Dan King
Dan King · April 8, 2024

CONWAY, N.H.—Tomorrow, voters in Conway, New Hampshire, will hit the polls for the annual warrant article vote. Among the issues voters will tackle is whether to make amendments to the town’s sign code, giving government officials even more power to regulate public art. The vote comes more than a year after Leavitt’s Country Bakery teamed up with the Institute for Justice (IJ) to file a federal lawsuit challenging Conway’s sign code for violating the First Amendment. 

“I remain committed to protecting the art the students painted on Leavitt’s, and all other art throughout Conway, which is why I’ll be voting against this warrant article,” said Leavitt’s owner Sean Young. “Local officials don’t get to play art critic.”  

Sean originally filed the lawsuit after the town’s zoning officials demanded he either tear down or paint over a mural of donuts painted on the store by local high schoolers. That same day, the town agreed to allow the mural to stay in place while the lawsuit against the town is pending.    

Under the proposed changes, which were suggested by the Town’s Planning Board, the discretion to regulate art would be shifted from the zoning board to the planning board. Any commercial entity wanting to put up a mural would have to apply for the board’s permission first. They must show that the proposed art is “representative of the community and the natural beauty of the Mount Washington Valley.” And the board would be empowered to deny an application if it deems anything in the art to be “commercial in nature,” whatever that means.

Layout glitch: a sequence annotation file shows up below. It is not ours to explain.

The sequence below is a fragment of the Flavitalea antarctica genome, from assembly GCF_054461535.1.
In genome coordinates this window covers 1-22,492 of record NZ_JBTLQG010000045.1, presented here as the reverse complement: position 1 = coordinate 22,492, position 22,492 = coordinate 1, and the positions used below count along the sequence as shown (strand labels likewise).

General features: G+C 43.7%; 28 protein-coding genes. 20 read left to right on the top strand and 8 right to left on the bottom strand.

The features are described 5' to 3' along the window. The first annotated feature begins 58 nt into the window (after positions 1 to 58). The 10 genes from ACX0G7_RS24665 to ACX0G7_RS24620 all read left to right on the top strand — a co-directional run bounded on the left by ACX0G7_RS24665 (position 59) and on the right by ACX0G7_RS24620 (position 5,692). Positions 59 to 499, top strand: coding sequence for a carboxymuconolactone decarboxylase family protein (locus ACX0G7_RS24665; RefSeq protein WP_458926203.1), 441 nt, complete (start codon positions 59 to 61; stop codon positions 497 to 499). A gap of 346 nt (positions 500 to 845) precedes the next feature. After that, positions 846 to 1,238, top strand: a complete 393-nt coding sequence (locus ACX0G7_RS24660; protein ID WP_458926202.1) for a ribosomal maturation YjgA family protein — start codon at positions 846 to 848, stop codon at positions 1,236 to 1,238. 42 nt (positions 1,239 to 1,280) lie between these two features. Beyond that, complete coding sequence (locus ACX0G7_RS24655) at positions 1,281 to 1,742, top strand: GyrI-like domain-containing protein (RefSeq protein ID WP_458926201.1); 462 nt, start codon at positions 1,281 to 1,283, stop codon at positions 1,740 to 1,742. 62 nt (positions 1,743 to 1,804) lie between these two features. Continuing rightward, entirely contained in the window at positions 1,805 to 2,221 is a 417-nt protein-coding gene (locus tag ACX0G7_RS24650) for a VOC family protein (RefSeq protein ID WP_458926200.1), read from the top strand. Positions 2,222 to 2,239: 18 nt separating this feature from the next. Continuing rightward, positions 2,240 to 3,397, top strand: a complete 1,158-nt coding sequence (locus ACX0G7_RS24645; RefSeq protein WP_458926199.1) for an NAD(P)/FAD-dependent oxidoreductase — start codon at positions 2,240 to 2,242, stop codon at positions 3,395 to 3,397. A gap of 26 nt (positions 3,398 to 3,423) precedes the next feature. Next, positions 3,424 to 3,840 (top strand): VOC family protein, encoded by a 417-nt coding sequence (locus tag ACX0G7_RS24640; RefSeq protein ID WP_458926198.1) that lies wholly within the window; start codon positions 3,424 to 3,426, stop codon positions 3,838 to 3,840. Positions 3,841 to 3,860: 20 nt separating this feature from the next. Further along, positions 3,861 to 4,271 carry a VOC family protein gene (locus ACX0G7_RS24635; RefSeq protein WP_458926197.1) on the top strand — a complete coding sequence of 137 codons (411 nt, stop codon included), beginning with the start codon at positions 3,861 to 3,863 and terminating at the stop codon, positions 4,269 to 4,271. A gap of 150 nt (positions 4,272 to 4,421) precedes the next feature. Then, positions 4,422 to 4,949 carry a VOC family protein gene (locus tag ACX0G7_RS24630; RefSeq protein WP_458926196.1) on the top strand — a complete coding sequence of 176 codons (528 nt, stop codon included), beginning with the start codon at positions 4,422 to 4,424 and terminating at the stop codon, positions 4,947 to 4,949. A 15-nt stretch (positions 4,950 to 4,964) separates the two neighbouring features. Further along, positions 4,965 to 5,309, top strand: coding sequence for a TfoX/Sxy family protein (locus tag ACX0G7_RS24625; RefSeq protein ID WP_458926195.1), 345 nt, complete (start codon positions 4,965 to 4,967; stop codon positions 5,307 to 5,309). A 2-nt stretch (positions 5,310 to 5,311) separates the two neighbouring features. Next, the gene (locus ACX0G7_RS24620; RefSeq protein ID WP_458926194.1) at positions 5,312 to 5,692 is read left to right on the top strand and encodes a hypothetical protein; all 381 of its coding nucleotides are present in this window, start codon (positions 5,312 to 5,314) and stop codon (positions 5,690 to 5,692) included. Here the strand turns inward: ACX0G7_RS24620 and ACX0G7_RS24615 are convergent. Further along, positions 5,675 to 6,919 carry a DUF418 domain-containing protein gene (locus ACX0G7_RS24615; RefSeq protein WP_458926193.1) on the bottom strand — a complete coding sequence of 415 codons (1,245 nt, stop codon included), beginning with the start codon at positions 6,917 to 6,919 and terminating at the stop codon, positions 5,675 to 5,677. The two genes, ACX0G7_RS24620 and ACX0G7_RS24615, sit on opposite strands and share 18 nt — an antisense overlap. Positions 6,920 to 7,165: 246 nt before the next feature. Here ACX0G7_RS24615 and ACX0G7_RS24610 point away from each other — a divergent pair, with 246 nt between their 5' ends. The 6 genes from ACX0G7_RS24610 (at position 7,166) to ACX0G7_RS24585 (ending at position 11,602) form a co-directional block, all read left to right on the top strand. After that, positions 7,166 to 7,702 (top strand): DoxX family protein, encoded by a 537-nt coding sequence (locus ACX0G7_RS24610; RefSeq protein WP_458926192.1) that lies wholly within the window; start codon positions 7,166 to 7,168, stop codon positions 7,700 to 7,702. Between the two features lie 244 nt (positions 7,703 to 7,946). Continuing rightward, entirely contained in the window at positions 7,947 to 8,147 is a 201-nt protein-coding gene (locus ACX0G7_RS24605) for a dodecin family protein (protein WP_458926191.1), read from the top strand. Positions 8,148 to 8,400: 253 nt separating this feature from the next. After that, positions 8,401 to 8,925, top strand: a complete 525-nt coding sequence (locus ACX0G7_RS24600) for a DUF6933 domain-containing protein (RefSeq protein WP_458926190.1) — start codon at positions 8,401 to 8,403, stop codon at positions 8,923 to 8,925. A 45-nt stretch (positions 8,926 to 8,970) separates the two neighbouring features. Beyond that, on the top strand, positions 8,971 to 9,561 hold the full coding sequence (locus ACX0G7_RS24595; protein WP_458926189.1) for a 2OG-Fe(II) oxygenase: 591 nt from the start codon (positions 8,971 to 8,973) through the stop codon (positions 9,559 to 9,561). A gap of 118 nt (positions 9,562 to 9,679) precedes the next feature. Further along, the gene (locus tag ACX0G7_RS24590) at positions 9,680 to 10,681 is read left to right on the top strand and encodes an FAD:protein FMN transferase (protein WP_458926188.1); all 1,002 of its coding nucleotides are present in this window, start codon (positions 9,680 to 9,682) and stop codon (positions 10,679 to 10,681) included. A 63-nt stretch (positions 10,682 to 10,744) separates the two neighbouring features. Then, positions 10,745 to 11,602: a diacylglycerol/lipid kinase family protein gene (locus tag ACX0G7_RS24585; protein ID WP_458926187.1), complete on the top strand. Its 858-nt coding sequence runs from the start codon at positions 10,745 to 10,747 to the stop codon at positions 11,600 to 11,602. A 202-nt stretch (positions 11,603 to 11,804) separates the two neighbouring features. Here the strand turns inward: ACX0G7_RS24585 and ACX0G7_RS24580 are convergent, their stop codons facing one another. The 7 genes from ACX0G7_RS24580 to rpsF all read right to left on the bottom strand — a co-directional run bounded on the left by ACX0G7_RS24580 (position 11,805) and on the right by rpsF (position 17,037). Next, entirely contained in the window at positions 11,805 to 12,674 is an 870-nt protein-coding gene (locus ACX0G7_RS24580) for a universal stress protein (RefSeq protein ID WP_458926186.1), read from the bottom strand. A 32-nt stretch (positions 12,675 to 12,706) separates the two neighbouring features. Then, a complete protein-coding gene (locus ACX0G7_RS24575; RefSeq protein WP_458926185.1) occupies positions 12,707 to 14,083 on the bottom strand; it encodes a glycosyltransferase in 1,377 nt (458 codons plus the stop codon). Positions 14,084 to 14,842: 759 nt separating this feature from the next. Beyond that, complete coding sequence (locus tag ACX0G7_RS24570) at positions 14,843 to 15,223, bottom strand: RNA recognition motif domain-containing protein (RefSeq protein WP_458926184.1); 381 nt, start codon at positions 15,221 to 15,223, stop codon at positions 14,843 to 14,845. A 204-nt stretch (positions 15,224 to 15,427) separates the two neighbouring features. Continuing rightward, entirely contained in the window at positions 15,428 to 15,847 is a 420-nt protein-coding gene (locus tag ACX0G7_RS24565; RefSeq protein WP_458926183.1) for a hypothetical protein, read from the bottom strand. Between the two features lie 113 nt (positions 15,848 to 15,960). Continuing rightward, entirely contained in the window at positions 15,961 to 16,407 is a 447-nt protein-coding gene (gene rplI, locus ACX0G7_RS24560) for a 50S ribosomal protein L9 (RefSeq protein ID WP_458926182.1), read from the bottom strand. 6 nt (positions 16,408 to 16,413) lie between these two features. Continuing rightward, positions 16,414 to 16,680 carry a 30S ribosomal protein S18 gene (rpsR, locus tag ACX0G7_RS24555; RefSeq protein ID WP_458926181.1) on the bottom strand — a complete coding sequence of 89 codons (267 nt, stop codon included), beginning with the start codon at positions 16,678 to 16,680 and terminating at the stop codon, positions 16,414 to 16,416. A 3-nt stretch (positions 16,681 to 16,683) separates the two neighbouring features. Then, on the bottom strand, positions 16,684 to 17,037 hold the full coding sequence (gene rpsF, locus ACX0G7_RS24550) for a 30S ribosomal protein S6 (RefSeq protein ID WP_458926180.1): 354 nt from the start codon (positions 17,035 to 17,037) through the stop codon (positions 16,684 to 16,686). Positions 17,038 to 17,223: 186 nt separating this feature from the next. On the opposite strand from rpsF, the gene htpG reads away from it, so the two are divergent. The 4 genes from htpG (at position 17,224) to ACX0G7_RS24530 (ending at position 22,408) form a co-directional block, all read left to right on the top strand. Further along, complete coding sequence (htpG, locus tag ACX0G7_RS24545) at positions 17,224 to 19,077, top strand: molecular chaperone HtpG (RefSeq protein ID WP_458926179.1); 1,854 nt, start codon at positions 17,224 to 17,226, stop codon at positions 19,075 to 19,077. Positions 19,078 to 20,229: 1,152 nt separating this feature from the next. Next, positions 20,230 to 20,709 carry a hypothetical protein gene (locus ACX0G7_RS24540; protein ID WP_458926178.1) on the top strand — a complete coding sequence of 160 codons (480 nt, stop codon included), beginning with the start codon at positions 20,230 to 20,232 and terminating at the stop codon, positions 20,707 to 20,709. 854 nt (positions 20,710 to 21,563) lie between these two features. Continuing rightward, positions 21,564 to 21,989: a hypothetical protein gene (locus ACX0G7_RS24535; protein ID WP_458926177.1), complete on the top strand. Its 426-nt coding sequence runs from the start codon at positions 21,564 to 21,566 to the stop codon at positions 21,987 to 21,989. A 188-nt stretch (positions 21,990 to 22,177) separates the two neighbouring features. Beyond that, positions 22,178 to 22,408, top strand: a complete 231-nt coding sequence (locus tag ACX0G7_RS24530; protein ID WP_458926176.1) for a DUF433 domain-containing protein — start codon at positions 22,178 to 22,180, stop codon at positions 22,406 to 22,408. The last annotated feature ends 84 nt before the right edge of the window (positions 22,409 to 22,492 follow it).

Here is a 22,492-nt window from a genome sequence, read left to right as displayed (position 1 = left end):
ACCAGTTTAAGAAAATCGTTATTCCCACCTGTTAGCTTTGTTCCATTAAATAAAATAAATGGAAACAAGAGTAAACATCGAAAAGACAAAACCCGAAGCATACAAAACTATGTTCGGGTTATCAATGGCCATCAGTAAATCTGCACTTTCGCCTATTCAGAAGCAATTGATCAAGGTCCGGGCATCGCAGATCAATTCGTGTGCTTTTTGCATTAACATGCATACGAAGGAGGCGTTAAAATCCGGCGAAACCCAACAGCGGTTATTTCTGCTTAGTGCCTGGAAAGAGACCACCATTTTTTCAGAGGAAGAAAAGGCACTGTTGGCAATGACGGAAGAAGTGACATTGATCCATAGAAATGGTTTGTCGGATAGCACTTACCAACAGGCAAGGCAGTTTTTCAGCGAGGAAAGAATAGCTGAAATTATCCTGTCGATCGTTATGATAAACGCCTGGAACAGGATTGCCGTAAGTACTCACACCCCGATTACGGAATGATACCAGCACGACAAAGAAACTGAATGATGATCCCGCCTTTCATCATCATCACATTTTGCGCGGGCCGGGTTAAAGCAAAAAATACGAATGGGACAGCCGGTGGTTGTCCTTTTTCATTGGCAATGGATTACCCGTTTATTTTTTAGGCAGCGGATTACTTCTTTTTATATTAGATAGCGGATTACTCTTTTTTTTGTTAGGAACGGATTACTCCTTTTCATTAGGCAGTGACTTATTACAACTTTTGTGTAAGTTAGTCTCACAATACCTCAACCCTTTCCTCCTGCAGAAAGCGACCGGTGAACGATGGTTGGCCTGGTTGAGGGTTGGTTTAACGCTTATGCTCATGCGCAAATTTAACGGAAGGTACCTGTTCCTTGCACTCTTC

“This new proposal does nothing to fix the issues our federal lawsuit identified in Conway’s sign code,” said IJ Senior Attorney Rob Frommer. “We have repeatedly offered to work with Conway to address these issues, but instead the Planning Board is doubling down in its efforts to turn itself into the town’s speech police. If this amendment passes, all it will do is embroil Conway in more controversy and litigation.”